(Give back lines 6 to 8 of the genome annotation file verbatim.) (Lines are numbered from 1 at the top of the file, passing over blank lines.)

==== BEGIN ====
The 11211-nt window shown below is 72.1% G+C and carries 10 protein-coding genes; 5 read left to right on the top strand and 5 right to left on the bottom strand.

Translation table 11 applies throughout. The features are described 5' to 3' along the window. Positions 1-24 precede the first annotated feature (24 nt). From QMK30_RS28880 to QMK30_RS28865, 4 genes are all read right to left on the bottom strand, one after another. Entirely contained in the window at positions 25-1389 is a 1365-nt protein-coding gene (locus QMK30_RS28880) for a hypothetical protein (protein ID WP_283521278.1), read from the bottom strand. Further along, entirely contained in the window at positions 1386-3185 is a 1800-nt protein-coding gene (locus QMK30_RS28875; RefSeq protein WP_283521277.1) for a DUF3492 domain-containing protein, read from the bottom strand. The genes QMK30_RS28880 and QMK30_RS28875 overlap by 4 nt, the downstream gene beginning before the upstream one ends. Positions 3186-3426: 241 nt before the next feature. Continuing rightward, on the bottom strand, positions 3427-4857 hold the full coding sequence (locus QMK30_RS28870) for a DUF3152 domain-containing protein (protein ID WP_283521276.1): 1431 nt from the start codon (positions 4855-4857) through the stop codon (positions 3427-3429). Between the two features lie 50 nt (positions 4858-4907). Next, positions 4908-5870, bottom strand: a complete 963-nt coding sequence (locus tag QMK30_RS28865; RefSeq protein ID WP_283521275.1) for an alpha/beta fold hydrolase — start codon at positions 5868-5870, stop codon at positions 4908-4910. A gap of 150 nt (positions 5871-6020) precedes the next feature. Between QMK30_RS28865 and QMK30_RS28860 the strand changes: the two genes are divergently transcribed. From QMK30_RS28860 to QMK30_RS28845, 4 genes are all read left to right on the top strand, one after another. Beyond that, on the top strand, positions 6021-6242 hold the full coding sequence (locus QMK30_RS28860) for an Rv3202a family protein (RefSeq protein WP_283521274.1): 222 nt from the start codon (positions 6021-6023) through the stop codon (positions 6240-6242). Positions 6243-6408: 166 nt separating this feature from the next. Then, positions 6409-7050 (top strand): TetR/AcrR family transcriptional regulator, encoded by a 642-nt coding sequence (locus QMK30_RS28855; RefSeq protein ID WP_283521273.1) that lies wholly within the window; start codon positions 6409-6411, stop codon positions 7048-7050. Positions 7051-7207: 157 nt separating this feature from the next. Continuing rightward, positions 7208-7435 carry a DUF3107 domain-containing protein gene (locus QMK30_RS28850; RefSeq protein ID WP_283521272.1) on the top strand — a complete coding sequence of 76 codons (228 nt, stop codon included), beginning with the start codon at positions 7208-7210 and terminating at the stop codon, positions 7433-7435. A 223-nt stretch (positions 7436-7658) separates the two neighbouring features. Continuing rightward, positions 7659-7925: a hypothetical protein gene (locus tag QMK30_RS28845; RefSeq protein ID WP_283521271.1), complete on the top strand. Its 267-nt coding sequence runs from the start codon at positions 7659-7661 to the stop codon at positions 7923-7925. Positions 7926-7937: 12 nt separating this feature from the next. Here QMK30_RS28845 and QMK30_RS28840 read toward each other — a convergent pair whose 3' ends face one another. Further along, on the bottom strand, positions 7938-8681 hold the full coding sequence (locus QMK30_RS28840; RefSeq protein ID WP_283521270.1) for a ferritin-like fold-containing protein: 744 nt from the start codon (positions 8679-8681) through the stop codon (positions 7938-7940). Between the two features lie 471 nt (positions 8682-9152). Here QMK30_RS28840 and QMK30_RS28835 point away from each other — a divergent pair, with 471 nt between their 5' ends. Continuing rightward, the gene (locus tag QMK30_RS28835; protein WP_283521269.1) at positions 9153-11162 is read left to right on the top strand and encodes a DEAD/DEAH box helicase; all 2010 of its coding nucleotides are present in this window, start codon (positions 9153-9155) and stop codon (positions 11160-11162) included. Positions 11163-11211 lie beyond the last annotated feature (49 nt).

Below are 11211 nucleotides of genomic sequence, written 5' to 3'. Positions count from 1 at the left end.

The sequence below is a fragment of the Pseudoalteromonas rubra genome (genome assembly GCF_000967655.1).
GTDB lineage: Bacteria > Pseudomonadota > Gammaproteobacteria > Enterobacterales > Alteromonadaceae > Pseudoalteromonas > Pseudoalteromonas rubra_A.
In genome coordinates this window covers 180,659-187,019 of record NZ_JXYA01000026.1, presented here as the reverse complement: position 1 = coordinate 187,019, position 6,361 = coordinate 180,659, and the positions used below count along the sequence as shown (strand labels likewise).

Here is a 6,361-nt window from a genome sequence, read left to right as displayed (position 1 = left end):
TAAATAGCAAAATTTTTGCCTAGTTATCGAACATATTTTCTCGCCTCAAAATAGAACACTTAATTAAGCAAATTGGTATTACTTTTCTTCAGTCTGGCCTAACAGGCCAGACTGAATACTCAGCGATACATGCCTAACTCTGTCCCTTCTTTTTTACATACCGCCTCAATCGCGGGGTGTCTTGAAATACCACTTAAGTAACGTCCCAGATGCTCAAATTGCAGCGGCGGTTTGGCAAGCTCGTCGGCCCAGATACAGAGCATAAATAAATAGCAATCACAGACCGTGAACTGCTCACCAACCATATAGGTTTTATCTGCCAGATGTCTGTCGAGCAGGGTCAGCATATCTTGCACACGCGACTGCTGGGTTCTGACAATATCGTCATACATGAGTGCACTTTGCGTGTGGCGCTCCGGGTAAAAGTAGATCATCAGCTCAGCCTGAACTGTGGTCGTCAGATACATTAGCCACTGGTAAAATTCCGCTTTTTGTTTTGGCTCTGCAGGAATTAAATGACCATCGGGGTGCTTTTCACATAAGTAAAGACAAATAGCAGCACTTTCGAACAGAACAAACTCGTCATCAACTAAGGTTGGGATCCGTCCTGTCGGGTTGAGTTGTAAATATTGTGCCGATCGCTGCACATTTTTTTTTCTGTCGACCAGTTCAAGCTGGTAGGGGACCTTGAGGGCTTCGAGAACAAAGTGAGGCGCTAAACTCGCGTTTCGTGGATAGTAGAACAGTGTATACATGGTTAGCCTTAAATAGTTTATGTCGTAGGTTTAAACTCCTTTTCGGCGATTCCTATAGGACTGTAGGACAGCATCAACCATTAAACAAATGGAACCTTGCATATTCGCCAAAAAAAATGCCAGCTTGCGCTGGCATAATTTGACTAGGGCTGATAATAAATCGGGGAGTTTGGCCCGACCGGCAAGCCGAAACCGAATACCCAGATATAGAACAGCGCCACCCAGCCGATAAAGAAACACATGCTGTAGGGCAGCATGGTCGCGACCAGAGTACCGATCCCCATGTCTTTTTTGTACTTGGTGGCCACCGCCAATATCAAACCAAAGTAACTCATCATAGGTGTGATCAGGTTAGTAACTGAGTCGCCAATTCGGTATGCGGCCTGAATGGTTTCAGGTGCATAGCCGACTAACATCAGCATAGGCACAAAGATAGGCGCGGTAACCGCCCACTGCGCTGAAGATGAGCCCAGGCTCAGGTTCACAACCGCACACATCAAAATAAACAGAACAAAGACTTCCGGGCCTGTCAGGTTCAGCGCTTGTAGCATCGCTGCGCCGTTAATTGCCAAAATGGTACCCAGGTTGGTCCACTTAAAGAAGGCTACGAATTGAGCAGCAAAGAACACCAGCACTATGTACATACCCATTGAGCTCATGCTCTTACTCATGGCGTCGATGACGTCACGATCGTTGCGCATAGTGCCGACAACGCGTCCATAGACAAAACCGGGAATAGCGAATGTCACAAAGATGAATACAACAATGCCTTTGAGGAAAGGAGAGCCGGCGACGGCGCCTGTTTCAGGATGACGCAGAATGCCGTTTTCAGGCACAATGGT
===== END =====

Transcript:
In genome coordinates this window covers 180,659-187,019 of record NZ_JXYA01000026.1, presented here as the reverse complement: position 1 = coordinate 187,019, position 6,361 = coordinate 180,659, and the positions used below count along the sequence as shown (strand labels likewise).

Here is a 6,361-nt window from a genome sequence, read left to right as displayed (position 1 = left end):
TAAATAGCAAAATTTTTGCCTAGTTATCGAACATATTTTCTCGCCTCAAAATAGAACACTTAATTAAGCAAATTGGTATTACTTTTCTTCAGTCTGGCCTAACAGGCCAGACTGAATACTCAGCGATACATGCCTAACTCTGTCCCTTCTTTTTTACATACCGCCTCAATCGCGGGGTGTCTTGAAATACCACTTAAGTAACGTCCCAGATGCTCAAATTGCAGCGGCGGTTTGGCAAGCTCGTCGGCCCAGATACAGAGCATAAATAAATAGCAATCACAGACCGTGAACTGCTCACCAACCATATAGGTTTTATCTGCCAGATGTCTGTCGAGCAGGGTCAGCATATCTTGCACACGCGACTGCTGGGTTCTGACAATATCGTCATACATGAGTGCACTTTGCGTGTGGCGCTCCGGGTAAAAGTAGATCATCAGCTCAGCCTGAACTGTGGTCGTCAGATACATTAGCCACTGGTAAAATTCCGCTTTTTGTTTTGGCTCTGCAGGAATTAAATGACCATCGGGGTGCTTTTCACATAAGTAAAGACAAATAGCAGCACTTTCGAACAGAACAAACTCGTCATCAACTAAGGTTGGGATCCGTCCTGTCGGGTTGAGTTGTAAATATTGTGCCGATCGCTGCACATTTTTTTTTCTGTCGACCAGTTCAAGCTGGTAGGGGACCTTGAGGGCTTCGAGAACAAAGTGAGGCGCTAAACTCGCGTTTCGTGGATAGTAGAACAGTGTATACATGGTTAGCCTTAAATAGTTTATGTCGTAGGTTTAAACTCCTTTTCGGCGATTCCTATAGGACTGTAGGACAGCATCAACCATTAAACAAATGGAACCTTGCATATTCGCCAAAAAAAATGCCAGCTTGCGCTGGCATAATTTGACTAGGGCTGATAATAAATCGGGGAGTTTGGCCCGACCGGCAAGCCGAAACCGAATACCCAGATATAGAACAGCGCCACCCAGCCGATAAAGAAACACATGCTGTAGGGCAGCATGGTCGCGACCAGAGTACCGATCCCCATGTCTTTTTTGTACTTGGTGGCCACCGCCAATATCAAACCAAAGTAACTCATCATAGGTGTGATCAGGTTAGTAACTGAGTCGCCAATTCGGTATGCGGCCTGAATGGTTTCAGGTGCATAGCCGACTAACATCAGCATAGGCACAAAGATAGGCGCGGTAACCGCCCACTGCGCTGAAGATGAGCCCAGGCTCAGGTTCACAACCGCACACATCAAAATAAACAGAACAAAGACTTCCGGGCCTGTCAGGTTCAGCGCTTGTAGCATCGCTGCGCCGTTAATTGCCAAAATGGTACCCAGGTTGGTCCACTTAAAGAAGGCTACGAATTGAGCAGCAAAGAACACCAGCACTATGTACATACCCATTGAGCTCATGCTCTTACTCATGGCGTCGATGACGTCACGATCGTTGCGCATAGTGCCGACAACGCGTCCATAGACAAAACCGGGAATAGCGAATGTCACAAAGATGAATACAACAATGCCTTTGAGGAAAGGAGAGCCGGCGACGGCGCCTGTTTCAGGATGACGCAGAATGCCGTTTTCAGGCACAATGGT